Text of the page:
During this blessed season, let us all strive to renew our commitment to our faith. Let us commit ourselves to the great struggle of carving out for our community a dignified place in these Western lands. Let us renew the spirit of sacrifice and selflessness in this world of selfishness and egoism gone mad. However, let us also take time to enjoy ourselves during the coming holiday. But even as we enjoy ourselves, let us keep the remembrance of God ever present on our tongues and in our hearts. Our beloved Prophet described our great holiday best when he mentioned, concerning the three days which follow the ‘Eid day, “They are days of eating, drinking, and remembering God.”[23]

May each year when these blessed days return find you all in the very best of states. May your life be dominated by the remembrance of God. In all that we do, May He be glorified.

On behalf of your servants at the Zaytuna Institute,

Imam Zaid Shakir




[1] The scholars differ as to the meaning of this expression (…will not both be incomplete). Ibn Hajar mentions in Fath al-Bari that one of the well-known meanings among the righteous forebears was that both months will not be 29 days in one year. This opinion is related from Imam Ahmad ibn Hanbal. Imam Ahmad’s opinion is supported by a Prophetic tradition, “The two months [RamadanandDhulHijja] will not be 58 days.” See Ibn Hajar al-‘Asqilani, Fath al-Bari: Sharh Sahih al-Bukhari, (Damscus, Syria: Dar al-Fayha’, 1997) vol. 4, pp. 160-162.

[2] Related by al-Bukhari #1912; Muslim #2526, 2527; Abu Dawud #2323; al-Tirmidhi #692; and Ibn Majah #1659.

[3] Abu Dawud al-Sajistani, Sunan Abu Dawud, Al-Riyad, Saudi Arabia: Dar al-Salaam, 1999/1420) p. 170.

[4] Dr. Mustafa al-Bugha, et. al, al-Fiqh al-Manhaji, (Damascus, Syria: Dar al-Qalam, 1998/1419) p. 370.

[5] This Hadith is related by Imam al-Bukhari #1959; and Muslim #2496.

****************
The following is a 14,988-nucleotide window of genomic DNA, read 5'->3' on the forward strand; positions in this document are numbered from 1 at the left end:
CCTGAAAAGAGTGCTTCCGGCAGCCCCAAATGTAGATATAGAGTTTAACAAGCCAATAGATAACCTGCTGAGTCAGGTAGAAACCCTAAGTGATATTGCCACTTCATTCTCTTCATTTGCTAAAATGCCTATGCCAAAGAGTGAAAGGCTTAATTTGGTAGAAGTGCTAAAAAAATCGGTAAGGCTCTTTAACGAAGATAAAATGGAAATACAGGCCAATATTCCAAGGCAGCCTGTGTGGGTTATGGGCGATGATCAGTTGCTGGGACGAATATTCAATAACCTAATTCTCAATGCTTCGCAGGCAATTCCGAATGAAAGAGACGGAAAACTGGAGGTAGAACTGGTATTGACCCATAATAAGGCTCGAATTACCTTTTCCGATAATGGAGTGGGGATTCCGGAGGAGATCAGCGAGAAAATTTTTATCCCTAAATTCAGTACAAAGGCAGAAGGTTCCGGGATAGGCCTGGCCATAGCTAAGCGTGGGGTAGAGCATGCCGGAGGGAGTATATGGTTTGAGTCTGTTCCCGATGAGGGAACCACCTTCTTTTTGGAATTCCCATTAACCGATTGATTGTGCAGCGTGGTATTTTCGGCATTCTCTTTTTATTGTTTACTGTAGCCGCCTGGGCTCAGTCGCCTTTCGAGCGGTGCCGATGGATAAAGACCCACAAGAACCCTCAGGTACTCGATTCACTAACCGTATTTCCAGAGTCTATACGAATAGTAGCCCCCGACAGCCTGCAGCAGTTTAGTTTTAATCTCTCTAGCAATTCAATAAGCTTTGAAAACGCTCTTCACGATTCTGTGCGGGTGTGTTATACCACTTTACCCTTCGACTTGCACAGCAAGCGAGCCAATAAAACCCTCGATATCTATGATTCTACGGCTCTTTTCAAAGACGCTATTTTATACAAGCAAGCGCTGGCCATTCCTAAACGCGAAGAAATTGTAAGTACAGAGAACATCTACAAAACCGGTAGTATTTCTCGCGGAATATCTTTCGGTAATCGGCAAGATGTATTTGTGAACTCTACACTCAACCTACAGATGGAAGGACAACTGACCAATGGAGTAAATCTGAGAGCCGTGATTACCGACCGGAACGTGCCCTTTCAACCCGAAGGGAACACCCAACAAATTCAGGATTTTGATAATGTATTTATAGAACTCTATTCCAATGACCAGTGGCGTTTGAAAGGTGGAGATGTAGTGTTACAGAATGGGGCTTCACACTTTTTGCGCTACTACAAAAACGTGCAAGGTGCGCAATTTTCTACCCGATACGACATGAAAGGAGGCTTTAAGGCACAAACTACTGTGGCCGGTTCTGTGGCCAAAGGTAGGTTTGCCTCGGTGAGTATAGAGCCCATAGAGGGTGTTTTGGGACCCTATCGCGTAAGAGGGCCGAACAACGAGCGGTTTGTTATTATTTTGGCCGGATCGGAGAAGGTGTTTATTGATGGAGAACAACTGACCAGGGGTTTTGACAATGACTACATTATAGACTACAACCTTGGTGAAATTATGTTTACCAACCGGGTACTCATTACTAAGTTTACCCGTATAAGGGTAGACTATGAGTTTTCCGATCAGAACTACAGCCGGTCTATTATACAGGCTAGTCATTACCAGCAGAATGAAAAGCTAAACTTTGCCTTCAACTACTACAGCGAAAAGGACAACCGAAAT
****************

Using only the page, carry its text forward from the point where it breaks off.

[6] Related by al-Tirmidhi #697. See Imam Abu ‘Isa Muhammad al-Tirmidhi, Jami’ al-Tirmidhi, (al-Riyadh, Saudi Arabia: Dar al-Salaam, 1999/1420) pp. 177-178.

[7] This is a paraphrase of al-Khattabi’s opinion mentioned in Muhammad Shams al-Haqq al-‘Adhim Abadi, ‘Awn al-Ma’bud: Sharh Sunan Abi Dawud, (Cairo, Egypt: Dar al-Hadith, 2001/1422) p. 411.

[8] See Prof. Ahmad Hasan, Trans., Sunan Abu Dawud, (Lahore, Pakistan: Sh. Muhammad Ashraf 1984) vol. 2, p. 635.

[9] Muhammad Ahmad al-Qurtubi, al-Jami’ li Ahkam al-Qur’an (Beirut: Dar al-Fikr, 1407/1987), vol. 2, p. 296.

[10] For a fuller discussion of this issue see Dr. Khalid Yahya Blankinship, “On The Moon Sighting of Ramadan.” Grassroots: The Journal of MANA, Fall 2004, p. 16.

[11] Ibn Hajar al-‘Asqilani, vol. 2, p. 589, #969.

[12] Al-Qur’an 89:1-2.

[13] See Ibn Rajab al-Hanbali, Lata’if al-Ma’arif (Damascus: Dar Ibn Kathir, 1416/1997), p. 470.

[14] Ibn Kathir, Tafsir al-Qur’an al-‘Adhim (Beirut, Sida: Al-Maktaba al-‘Asriyya, 1416/1996), vol. 4, p. 459.

[15] Ibn Kathir, vol. 4, p. 459.

[16] Al-Qur’an 22:28.

[17] Ibn Hajar, vol. 1, pp. 141-142, #45. Muslim, #3017.

[18] Muslim, #1162.

[19] Musnad Imam Ahmad, vol. 1, no. 329.

[20] The translation of this phrase is, “There is no God but Allah. He is alone without partners. His is the dominion, and unto Him is all praise. With Him is all good, and He over all things has power.”

[21] Al-Tirmidhi, #3585.

[22] Quoted in Ibn Rajab, p. 494.

[23] Muslim #1141.

By Zaytuna Institute, Imam Zaid Shakir  http://www.zaytuna.org/


  Address: 1015 Danforth Ave. Toronto Ontario M4J 1M1 Phone: 416 467 6232 or 416 465 7833 E-Mail: [email protected]